A Toronto environmental company is cleaning up a toxic Manitoba mine site at no cost to taxpayers. Its compensation? It gets to keep any gold it can extract from a stockpile of arsenopyrite concentrate.
“As the price of gold and copper began to rise, we realized the possibility for extracting value from mine tailings,” says Ross Orr, president and CEO of BacTech Environmental Corporation.
The company is employing bioleaching technology, which uses microbes to extract valuable metals from undesirable materials.
“Bacteria digest the sulphides to break up the matrix of the tailings materials,” says Orr. “The arsenic and iron go into the solution and the precious metals go into a precipitate for which we can use conventional extraction methods.”
While the technology isn’t new, the application is. The plant would be the world’s first bioleaching facility for the remediation of toxic material. The company initially met with some resistance, however, when it presented its ideas under its other banner, mining firm REBgold Corporation.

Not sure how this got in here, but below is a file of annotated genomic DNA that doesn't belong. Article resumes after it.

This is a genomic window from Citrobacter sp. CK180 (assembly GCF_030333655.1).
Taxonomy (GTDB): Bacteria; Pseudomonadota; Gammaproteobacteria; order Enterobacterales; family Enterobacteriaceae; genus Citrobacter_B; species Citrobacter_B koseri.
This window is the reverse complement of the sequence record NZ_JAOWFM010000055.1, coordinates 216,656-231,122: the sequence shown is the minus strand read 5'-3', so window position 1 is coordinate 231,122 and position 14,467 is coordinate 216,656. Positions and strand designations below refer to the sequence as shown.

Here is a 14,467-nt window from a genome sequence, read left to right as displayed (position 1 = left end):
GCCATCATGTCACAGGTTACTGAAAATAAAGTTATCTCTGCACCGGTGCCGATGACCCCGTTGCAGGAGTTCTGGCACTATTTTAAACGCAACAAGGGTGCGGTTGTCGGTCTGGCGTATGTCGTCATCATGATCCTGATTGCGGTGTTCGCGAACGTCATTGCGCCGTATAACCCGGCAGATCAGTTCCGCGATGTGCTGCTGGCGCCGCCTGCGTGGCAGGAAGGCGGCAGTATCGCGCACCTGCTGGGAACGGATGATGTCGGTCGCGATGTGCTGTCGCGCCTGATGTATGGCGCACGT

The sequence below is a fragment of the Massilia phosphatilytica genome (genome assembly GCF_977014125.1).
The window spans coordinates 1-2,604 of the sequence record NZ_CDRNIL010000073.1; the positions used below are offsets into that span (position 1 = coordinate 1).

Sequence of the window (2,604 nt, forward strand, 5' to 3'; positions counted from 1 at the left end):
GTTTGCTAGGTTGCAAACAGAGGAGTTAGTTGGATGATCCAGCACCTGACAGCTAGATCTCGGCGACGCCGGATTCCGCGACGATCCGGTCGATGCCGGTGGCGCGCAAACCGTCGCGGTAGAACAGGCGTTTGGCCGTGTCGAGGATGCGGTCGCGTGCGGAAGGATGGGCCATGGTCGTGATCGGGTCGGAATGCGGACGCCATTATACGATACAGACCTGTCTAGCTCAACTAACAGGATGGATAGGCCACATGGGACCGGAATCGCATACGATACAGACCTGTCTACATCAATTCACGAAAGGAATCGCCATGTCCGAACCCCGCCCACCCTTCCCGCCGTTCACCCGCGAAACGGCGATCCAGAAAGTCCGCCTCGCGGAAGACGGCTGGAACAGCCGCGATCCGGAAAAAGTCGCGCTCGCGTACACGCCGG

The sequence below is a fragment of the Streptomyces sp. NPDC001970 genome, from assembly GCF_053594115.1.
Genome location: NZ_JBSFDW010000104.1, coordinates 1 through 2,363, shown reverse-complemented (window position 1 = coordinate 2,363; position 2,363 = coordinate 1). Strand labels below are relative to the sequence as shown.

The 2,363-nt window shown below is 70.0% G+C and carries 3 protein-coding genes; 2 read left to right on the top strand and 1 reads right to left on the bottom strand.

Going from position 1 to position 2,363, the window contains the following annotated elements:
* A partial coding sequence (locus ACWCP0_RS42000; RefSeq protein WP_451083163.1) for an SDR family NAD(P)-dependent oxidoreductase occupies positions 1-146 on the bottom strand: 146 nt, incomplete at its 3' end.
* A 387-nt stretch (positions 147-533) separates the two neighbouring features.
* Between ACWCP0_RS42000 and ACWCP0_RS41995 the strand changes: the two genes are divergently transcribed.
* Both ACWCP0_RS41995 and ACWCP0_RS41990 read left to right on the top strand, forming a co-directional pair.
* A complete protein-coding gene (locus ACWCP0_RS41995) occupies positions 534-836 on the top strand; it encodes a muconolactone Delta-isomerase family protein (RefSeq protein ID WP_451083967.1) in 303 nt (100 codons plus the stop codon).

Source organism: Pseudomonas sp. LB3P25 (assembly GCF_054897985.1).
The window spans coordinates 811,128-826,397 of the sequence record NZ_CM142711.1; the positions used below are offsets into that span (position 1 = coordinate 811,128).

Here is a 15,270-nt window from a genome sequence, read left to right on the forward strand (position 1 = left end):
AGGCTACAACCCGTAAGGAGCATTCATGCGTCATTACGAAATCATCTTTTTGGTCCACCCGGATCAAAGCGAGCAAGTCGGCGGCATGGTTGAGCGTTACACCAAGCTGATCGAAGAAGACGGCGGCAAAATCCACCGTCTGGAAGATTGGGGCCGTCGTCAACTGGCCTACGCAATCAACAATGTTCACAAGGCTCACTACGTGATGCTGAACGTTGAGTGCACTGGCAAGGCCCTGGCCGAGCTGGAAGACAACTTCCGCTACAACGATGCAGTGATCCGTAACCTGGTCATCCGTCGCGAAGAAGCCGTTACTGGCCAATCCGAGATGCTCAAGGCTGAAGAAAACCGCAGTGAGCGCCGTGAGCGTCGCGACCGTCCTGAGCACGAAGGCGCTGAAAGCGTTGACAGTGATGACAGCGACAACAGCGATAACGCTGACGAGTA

“There’s an opinion out there among some people that dealing with a mining company is like dealing with the devil,” says Orr.
The company split into two entities in 2010, with REBgold continuing mining efforts, while BacTech pursued environmental remediation.
Orr says he began his search for toxic tailings that might contain gold by simply Googling “mine tailings” and “arsenic problems.” He quickly found a site located in the community of Snow Lake in Northern Manitoba, about 700 kilometres north of Winnipeg.
“The site was operated as the Nor Acme Mine for 10 years and went broke in 1959,” he says. “It holds 300,000 tonnes of concentrate and contains up to 20 per cent arsenic. The concentrate was stored on site but eventually dumped into the lap of the taxpayer.”
The tailings pile is uncovered and measures between six and 10 metres deep over an area of almost 20,000 square metres. Environmental assessment indicates that acid and arsenic are currently leeching from the stockpile into the surrounding watershed.
After receiving permission to sample the stockpile for gold content, Orr determined that it contained approximately 9.7 grams of gold, or about one-third of an ounce, per tonne. In full production, the plant could net 10,400 oz. of gold per year.
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